Television audiences didn’t have to click their remotes to MSNBC, ABC, ESPN, or CBS in order to get a terrifying and traumatic take on President Trump’s decision to walk away from terms of his predecessor’s Paris Climate Accord. Fox News Channel anchor Chris Wallace, who covered the White House Rose Garden announcement, accomplished this role very well.
Wallace’s narrative revealed the same ideologically alarmist mind-set evidenced in his earlier April 2 “Fox News Sunday” program interview with EPA Director Scott Pruitt. He made repeated references to “CO2 pollution,” derisively labeling global warming doom and gloom skeptics as “climate changes deniers.”
Trump Administration officials obviously recognized the futility of responding to a media climate alarm feeding frenzy with sound bite-sized tidbits, which threw more red meat into a political science swamp. Instead, they publicly attributed the Paris Climate Accord decision to rejecting a lousy and unfair deal for America.
As the President said, “This agreement is less about the climate and more about other countries gaining a financial advantage” over the U.S.
Reasserting America’s sovereignty, Trump left no doubt about whose interests he represented: “I was elected to represent the citizens of Pittsburgh, not Paris.” As for revisiting the matter later, he asserted clarity on that too: “We’re getting out. And we will start to renegotiate and we’ll see if there’s a better deal. If we can, great. If we can’t, that’s fine.”
And if we can’t, just how catastrophic will that be? If wildly successful, the Paris deal won’t reduce an estimated increase of mean global temperatures more than 0.17º C by the century’s end . . . far less than the 2º C hyperventilating climate activists predict will flood Al Gore’s $9 million coastal California property.
Speaking of California, some may be comforted to know that the state has recently enacted actions to cork a tearfully flatulent cow-caused climate crisis. The California Air Resources Board has issued regulations requiring the livestock industry to cut methane emissions to 40% of 2013 levels by 2030. Dairies are targeted for 75% of that reduction.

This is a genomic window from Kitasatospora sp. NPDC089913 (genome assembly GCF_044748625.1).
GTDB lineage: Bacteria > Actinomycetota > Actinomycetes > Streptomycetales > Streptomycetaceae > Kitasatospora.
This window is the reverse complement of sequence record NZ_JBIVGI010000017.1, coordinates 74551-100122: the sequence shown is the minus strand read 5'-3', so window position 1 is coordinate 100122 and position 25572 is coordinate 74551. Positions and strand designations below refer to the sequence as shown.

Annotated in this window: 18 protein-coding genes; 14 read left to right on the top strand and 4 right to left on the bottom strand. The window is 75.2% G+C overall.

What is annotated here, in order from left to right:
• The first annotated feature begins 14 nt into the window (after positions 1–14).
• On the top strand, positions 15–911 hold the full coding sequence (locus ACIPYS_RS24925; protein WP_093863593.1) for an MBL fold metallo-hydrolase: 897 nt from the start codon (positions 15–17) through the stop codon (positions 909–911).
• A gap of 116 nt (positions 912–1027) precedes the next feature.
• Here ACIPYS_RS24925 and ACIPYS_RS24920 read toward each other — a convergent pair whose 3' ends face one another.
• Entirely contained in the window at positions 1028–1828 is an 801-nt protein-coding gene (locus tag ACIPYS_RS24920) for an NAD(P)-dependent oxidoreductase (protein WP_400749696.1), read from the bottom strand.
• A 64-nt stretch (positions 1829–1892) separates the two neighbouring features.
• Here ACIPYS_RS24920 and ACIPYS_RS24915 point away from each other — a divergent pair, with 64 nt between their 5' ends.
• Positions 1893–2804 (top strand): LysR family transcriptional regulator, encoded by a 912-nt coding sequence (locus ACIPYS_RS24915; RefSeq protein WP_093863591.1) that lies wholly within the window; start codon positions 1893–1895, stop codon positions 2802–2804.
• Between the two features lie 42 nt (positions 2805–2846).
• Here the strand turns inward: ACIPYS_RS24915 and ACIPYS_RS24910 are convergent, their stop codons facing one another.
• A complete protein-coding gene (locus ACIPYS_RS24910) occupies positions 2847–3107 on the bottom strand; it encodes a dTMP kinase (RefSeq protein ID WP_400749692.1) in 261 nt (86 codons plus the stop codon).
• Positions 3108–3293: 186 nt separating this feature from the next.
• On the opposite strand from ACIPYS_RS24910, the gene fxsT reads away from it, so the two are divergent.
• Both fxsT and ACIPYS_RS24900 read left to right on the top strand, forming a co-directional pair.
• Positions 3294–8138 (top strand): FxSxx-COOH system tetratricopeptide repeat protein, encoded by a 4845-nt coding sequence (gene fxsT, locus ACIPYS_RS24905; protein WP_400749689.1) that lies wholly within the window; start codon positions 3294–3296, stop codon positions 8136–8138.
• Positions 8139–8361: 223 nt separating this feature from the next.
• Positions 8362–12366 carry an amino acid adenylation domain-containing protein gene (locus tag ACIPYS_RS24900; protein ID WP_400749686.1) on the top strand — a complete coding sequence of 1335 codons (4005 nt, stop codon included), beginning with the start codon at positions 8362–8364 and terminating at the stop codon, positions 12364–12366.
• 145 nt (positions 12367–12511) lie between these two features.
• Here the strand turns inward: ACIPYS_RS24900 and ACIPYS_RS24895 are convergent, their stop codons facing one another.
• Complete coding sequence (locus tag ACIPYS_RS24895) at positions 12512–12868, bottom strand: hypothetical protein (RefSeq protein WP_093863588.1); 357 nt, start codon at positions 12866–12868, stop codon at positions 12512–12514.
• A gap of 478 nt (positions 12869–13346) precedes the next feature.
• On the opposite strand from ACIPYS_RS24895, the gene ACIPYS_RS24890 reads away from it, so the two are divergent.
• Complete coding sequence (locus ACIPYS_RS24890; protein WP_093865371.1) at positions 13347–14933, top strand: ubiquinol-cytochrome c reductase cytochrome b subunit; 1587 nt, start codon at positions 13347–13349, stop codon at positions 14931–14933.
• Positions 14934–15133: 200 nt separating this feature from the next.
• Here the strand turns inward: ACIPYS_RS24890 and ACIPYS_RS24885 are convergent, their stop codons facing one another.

Isn’t it only fair then that climate regulation crusaders Ben and Jerry be required to issue public warnings that the milk they put into their ice cream is killing polar bears? After all, this is exactly the sort of dilemma faced by fossil-energy producers which, unlike ice cream, create products we really do depend upon.
Take, for example, a vote by 62% of Exxon shareholders led by giant funds Vanguard, Fidelity, and Black Rock demanding that the company explain how Obama’s Paris temperature targets would affect its business. Among other things, they wanted to know whether a carbon tax would help or hurt their investments.
As reported in The Wall Street Journal, it could go either way. Whereas new regulations might cause an added drag on oil profits, they might prove to be a boon for Exxon as the top producer of natural gas.
Paris impacts on other industries are far clearer. Honoring President Obama’s commitment to reduce U.S. CO2 emissions between 26% and 28% below 2005 levels by 2025 would impose stringent EPA emission controls and cost penalties upon virtually all sectors of the American economy. Included are steel production, transportation, agriculture and everything else that requires energy.
Those painful expense burdens would fall heaviest upon shoulders of consumers who can least afford them. Conversely, the world’s champion CO2 emitter China and runnerup India are getting free passes. The agreement doesn’t require China to even begin reducing emissions until 2030. Meanwhile they will continue to add lots more coal to their energy mix.
They aren’t alone. Germany, a leading Paris deal proponent, burns more and more coal to compensate for nuclear energy cutbacks and power shortages resulting from growing reliance upon unreliable and anemic solar and wind. Coal provided 40% of Germany’s total power last year, with heavily subsidized renewables accounting for 30%.
There’s little wonder then that the reported average German residential electricity in 2012 was approximately three times higher per kilowatt hour than in the U.S. The same 2014 Manhattan Institute study also reported that energy costs throughout the EU soared 55% from 2005 to 2013.
Speaking on the occasion of his 100th day in office, President Trump described the Paris deal as but another one-sided international agreement, “where the United States pays billions of dollars while China, Russia, and India have contributed and will contribute nothing.” He added, “That means factories and plants closing all over our country. Here we go again. Not with me, folks.”
Sadly, I had hoped that Chris Wallace might at least finally give the President some credit for standing firm for economic and environmental sanity. We should be grateful that Trump refused to be trampled by stampeding Paris lemmings.